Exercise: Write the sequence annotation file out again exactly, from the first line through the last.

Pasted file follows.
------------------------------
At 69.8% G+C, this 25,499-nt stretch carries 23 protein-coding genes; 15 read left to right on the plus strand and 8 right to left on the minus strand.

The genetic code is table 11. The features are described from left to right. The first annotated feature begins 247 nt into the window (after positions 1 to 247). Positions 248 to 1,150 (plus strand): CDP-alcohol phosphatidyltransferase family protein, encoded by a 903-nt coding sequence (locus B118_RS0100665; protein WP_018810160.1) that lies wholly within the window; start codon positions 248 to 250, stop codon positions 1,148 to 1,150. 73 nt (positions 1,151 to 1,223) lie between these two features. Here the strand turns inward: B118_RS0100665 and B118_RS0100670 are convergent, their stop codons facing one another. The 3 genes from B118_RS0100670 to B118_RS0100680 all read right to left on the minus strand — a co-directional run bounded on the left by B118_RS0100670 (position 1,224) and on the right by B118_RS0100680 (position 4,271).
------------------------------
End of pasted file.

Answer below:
At 69.8% G+C, this 25,499-nt stretch carries 23 protein-coding genes; 15 read left to right on the plus strand and 8 right to left on the minus strand.

The genetic code is table 11. The features are described from left to right. The first annotated feature begins 247 nt into the window (after positions 1 to 247). Positions 248 to 1,150 (plus strand): CDP-alcohol phosphatidyltransferase family protein, encoded by a 903-nt coding sequence (locus B118_RS0100665; protein WP_018810160.1) that lies wholly within the window; start codon positions 248 to 250, stop codon positions 1,148 to 1,150. 73 nt (positions 1,151 to 1,223) lie between these two features. Here the strand turns inward: B118_RS0100665 and B118_RS0100670 are convergent, their stop codons facing one another. The 3 genes from B118_RS0100670 to B118_RS0100680 all read right to left on the minus strand — a co-directional run bounded on the left by B118_RS0100670 (position 1,224) and on the right by B118_RS0100680 (position 4,271).